Cracking the Code on Unicode Characters

Here’s everything digital marketers should know about using Unicode characters

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Ever wonder why some of the social media posts you see or texts you receive look…different?

No, we’re not talking about green texts from your one friend with the Android. What you are seeing are called Unicode characters.

Curious to learn more about what they are, how to use them, and how they can impact your digital marketing strategy? We did the research and ran the tests – keep reading to see what we found.

What Are Unicode Characters?

Unicode is a computing industry standard that defines a set of characters that can be used in different languages and scripts.

The Unicode standard includes over 143,000 characters, including letters, numbers, symbols, and emojis. Unicode characters are encoded using a unique numerical value that allows them to be displayed on any device or platform that supports Unicode. (Spoiler alert: most all digital mediums do.)

Some Unicode characters may look familiar – 𝕝𝕚𝕜𝕖 𝕥𝕙𝕖𝕤𝕖 – while others may be totally new and unfamiliar to you – we’re guessing you’ve probably never seen ⑈ or ⩐.

How Can Digital Marketers Use Unicode Characters in Their Social Media Content?

Good news: all major social media platforms support the usage of Unicode characters.

Because social media platforms are highly visual, using Unicode characters is one way you can make your posts stop the scroll. Emojis and symbols can convey emotions in a way that words alone simply can’t. You can also opt for a funky, bolded, or italicized script when you want to add emphasis to certain words or phrases.

How Can Digital Marketers Use Unicode Characters in SMS Content?

For years, Android has allowed users to change the font on their phones. Apple, however, does not allow font customization so all text messages appear in SF Pro, the company’s standard typeface.

Unless you use Unicode characters, that is.

Incorporating Unicode characters in your SMS content enables alternative font styles that are distinct from whatever typeface the manufacturer or message recipient has selected as the default.

How Can Digital Marketers Use Unicode Characters in Email Content?

In a world where the average American receives 121 emails per day, it’s imperative for digital marketers to find ways to keep their subject lines from getting lost in crowded inboxes. Many of these professionals use emojis to do that.

Emojis can hint at the topic of the email content, convey a sense of urgency, or simply grab attention. See for yourself:

See how Unicode characters appear in an email inbox.

The ticket, croissant, and money emojis clearly underscore the message of winning free tickets to Paris and help that subject line stand out from the rest.

But beware – while Unicode characters can enhance the visual appeal of email subject lines, overusing them can result in messages being marked as spam.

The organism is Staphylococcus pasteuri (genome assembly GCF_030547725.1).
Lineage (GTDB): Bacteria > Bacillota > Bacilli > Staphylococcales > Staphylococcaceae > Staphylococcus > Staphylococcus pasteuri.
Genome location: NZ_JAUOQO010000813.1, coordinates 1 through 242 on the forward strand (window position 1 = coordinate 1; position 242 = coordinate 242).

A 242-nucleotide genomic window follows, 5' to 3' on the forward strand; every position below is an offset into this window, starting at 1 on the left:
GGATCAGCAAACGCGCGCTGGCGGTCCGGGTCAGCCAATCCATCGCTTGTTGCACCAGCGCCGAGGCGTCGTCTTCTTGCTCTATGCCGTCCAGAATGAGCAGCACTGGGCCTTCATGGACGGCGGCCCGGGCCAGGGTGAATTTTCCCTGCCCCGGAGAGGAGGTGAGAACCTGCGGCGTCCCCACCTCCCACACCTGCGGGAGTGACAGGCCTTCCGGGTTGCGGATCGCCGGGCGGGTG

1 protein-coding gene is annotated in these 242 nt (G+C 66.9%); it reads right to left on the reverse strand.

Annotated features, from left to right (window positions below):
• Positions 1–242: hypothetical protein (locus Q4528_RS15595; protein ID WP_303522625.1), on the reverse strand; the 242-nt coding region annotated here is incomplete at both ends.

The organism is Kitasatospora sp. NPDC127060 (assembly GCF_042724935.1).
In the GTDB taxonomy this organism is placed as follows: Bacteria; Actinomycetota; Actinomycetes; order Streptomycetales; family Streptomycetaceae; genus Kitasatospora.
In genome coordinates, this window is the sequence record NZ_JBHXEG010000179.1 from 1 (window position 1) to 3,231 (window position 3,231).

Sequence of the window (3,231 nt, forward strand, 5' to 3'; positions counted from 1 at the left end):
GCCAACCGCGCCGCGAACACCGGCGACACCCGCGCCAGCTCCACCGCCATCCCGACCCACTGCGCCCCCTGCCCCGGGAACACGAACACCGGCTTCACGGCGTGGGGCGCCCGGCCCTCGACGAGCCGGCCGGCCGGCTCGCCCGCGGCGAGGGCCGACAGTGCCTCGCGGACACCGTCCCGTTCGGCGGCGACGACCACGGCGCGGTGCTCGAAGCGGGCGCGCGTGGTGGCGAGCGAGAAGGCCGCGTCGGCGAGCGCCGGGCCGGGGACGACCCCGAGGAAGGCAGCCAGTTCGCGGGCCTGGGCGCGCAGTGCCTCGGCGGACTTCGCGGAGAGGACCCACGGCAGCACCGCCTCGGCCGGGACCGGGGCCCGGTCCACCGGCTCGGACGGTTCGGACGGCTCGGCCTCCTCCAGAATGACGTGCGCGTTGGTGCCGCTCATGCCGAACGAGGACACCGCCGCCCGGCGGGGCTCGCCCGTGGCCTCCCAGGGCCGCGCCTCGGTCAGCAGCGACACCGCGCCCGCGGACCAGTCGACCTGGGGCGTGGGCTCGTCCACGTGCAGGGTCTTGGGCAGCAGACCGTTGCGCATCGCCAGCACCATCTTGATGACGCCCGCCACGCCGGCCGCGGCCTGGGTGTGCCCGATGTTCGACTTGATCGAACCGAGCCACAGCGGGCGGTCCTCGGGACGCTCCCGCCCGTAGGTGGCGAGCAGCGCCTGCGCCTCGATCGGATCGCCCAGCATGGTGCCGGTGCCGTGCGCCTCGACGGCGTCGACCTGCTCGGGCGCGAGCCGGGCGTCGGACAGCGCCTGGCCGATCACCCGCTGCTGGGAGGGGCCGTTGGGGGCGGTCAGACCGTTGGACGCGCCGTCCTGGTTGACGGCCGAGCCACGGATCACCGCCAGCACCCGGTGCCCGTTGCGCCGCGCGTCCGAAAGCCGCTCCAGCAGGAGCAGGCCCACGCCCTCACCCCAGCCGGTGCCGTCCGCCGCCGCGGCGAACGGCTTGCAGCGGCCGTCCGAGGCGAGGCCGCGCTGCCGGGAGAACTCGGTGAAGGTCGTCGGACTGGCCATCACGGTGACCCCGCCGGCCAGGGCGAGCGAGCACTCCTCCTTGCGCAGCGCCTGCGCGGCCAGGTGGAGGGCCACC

Marketers should use these characters thoughtfully and sparingly to avoid triggering spam filters.

Are There Any Drawbacks to Using Unicode Characters?

The short answer is yes.

While Unicode characters can help add emphasis, convey emotions, and break up huge chunks of text, they can also harm your content’s accessibility for anyone using a screen reader or other assistive technology.

These characters may look like different fonts and cute symbols, but they are actually numerical codes. That means 𝓉𝒽𝒾𝓈 will be read as “mathematical script t, mathematical script h, mathematical script i, mathematical script s.”

It’s also worth noting that not all devices and platforms display or break Unicode characters in the same way, so your content may not appear consistent across all mediums.

Do Unicode Characters Increase Content Engagement?

We didn’t just wonder what the answer to this question was – we tested it!

Our teams ran a total of 12 tests across different SMS campaigns, A/B testing the same content with and without Unicode characters.

While we expected the versions with the Unicode characters to perform better because they were more visually interesting and emphasized the CTA, the results were not that black and white.

Our A/B test of Unicode characters in SMS content

Of the 12 tests executed, few had a clear winner. While the Unicode group yielded a slightly higher average click rate of 2.52% overall, the plain text group had a better conversion rate.

This experiment suggests that text style does not have a significant effect on click rates or conversion rates, but can still be utilized intermittently for variation.

Click here to see the full results.

The Verdict on Unicode Characters

Unicode characters can help add flair to your content when used judiciously. But fancy fonts and emojis should be used to supplement, not as a mask for bad content.

Our team of experts can help take the guesswork out of integrating Unicode characters into your digital content strategy. Reach out to get the conversation started today.

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